Guest Blog: The Winds of Change: Harmonien and the French Revolutionary Wars

Austin Glatthorn’s research focuses on the negotiation of music, politics, spectacle, and representation in Central Europe in the years around 1800. Specifically, he is interested in music at the crossroads of the old and new regimes, exploring the ways in which music articulated cultural and national identity during a seminal period of transformation in European (music) history. In this guest blog, he writes about how the disruption of the Revolutionary Wars contributed to the growing popularity of Harmonien.

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B&B's Top 5 Harmoniemusik CDs

Stuck for last-minute gift ideas? Give the gift of Harmoniemusik for Christmas! We've pulled together our personal top 5 CDs from some of the big names in Harmoniemusik. Being Boxwood & Brass, however, we've combined our favourite ensembles with a bit of a 'repertoire explorer': so, no Mozart serenades here (much though we love them), but plenty of new sounds for curious ears... 

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Five go mad in Ludlow

Whilst it may appear to have been quiet lately on the B&B blog, it certainly hasn't been quiet with B&B in general!

We spent the first week of April in the Shropshire town of Ludlow. Renowned today as a destination for foodies, Ludlow is the perfect place for B&B history geeks...

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Circles and Lines

As we prepared for our recent concert for Music-at-Hill, we started musing about ensemble disposition. Normally, we follow the convention of standing in a horseshoe-shape, deep or shallow depending on the space and acoustic of the venue. But recently Robert our bassoonist discovered several references to bands playing in a closed circle...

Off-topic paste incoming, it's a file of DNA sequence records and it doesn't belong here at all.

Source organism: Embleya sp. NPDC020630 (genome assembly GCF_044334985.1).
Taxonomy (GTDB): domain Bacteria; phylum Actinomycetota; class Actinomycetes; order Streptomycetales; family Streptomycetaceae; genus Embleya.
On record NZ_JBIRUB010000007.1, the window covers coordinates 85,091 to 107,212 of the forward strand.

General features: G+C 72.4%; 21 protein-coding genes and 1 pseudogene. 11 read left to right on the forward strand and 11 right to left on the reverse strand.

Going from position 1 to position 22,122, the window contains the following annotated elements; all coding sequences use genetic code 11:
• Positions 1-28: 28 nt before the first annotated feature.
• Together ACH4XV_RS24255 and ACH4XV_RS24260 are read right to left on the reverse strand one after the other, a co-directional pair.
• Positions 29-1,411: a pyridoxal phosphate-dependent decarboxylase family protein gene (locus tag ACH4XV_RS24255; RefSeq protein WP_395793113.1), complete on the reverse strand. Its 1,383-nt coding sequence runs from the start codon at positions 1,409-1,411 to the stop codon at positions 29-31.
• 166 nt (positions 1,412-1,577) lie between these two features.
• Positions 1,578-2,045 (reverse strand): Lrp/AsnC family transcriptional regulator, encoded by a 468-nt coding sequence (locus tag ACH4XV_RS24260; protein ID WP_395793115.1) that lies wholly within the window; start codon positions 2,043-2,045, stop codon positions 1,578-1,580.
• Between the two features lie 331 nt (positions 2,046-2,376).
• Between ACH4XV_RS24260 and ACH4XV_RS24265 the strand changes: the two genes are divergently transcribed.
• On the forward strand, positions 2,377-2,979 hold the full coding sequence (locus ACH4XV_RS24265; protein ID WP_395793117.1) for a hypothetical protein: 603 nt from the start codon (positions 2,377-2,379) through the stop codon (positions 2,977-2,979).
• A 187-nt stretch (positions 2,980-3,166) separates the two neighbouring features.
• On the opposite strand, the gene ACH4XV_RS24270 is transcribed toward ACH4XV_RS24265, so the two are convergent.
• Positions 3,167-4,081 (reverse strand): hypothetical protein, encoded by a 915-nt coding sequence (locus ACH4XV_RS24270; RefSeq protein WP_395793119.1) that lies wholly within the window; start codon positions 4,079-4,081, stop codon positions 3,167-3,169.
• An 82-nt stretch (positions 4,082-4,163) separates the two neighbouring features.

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Why do concerts always start with the 'little' pieces and end with the 'big' ones?

Why do concerts always start with the 'little' pieces and end with the 'big' ones? That's what we've been wondering this week as we plan programmes for next season. What if we put the biggest piece at the start of the programme? That way, it comes when we and the audience are at our freshest, with the added advantage that we get a nice substantial piece to settle us into the programme. Then, after the interval, the audience can settle down with a glass of wine and enjoy some lighter fare! Think of is as a 'front-loaded' programme, rather than one 'based fundamentally on the idea of crescendo' (to misquote Tony Pay)

The idea isn't new, by the way: in the 19th century, it was common to have the substantial music in the first half. This Proms programme from 1896 features the Wieniawski Violin Concerto AND Dvorak Symphon No. 9 (or No. 5 in the old numbering) in the first half, followed by a second half of fantasias and songs. Maybe they recognised something obvious: no-one's concentration gets better as the evening wears on!